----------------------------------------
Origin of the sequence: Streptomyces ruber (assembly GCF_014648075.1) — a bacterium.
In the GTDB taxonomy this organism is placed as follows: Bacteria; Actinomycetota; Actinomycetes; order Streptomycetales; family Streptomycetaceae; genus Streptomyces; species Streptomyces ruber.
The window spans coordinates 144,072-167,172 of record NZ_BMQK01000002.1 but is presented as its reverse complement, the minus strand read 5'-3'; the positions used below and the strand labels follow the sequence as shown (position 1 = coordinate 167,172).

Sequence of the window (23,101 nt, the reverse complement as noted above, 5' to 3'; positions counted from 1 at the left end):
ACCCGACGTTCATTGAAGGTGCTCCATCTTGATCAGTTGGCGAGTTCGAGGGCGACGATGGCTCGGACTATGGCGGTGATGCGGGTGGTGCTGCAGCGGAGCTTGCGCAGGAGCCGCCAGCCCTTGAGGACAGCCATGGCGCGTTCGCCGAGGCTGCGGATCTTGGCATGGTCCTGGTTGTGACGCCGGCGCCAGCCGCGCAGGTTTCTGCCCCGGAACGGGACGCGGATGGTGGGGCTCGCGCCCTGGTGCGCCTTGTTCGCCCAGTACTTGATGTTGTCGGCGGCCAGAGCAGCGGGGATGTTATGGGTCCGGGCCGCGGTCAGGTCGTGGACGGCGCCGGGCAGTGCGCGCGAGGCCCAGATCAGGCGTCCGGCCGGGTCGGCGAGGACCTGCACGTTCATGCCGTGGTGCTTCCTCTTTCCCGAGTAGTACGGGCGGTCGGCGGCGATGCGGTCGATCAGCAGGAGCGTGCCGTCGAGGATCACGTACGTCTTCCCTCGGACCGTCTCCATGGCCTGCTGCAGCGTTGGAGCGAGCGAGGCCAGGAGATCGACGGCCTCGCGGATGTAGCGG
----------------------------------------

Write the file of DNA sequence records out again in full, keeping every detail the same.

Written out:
Origin of the sequence: Streptomyces ruber (assembly GCF_014648075.1) — a bacterium.
In the GTDB taxonomy this organism is placed as follows: Bacteria; Actinomycetota; Actinomycetes; order Streptomycetales; family Streptomycetaceae; genus Streptomyces; species Streptomyces ruber.
The window spans coordinates 144,072-167,172 of record NZ_BMQK01000002.1 but is presented as its reverse complement, the minus strand read 5'-3'; the positions used below and the strand labels follow the sequence as shown (position 1 = coordinate 167,172).

Sequence of the window (23,101 nt, the reverse complement as noted above, 5' to 3'; positions counted from 1 at the left end):
ACCCGACGTTCATTGAAGGTGCTCCATCTTGATCAGTTGGCGAGTTCGAGGGCGACGATGGCTCGGACTATGGCGGTGATGCGGGTGGTGCTGCAGCGGAGCTTGCGCAGGAGCCGCCAGCCCTTGAGGACAGCCATGGCGCGTTCGCCGAGGCTGCGGATCTTGGCATGGTCCTGGTTGTGACGCCGGCGCCAGCCGCGCAGGTTTCTGCCCCGGAACGGGACGCGGATGGTGGGGCTCGCGCCCTGGTGCGCCTTGTTCGCCCAGTACTTGATGTTGTCGGCGGCCAGAGCAGCGGGGATGTTATGGGTCCGGGCCGCGGTCAGGTCGTGGACGGCGCCGGGCAGTGCGCGCGAGGCCCAGATCAGGCGTCCGGCCGGGTCGGCGAGGACCTGCACGTTCATGCCGTGGTGCTTCCTCTTTCCCGAGTAGTACGGGCGGTCGGCGGCGATGCGGTCGATCAGCAGGAGCGTGCCGTCGAGGATCACGTACGTCTTCCCTCGGACCGTCTCCATGGCCTGCTGCAGCGTTGGAGCGAGCGAGGCCAGGAGATCGACGGCCTCGCGGATGTAGCGG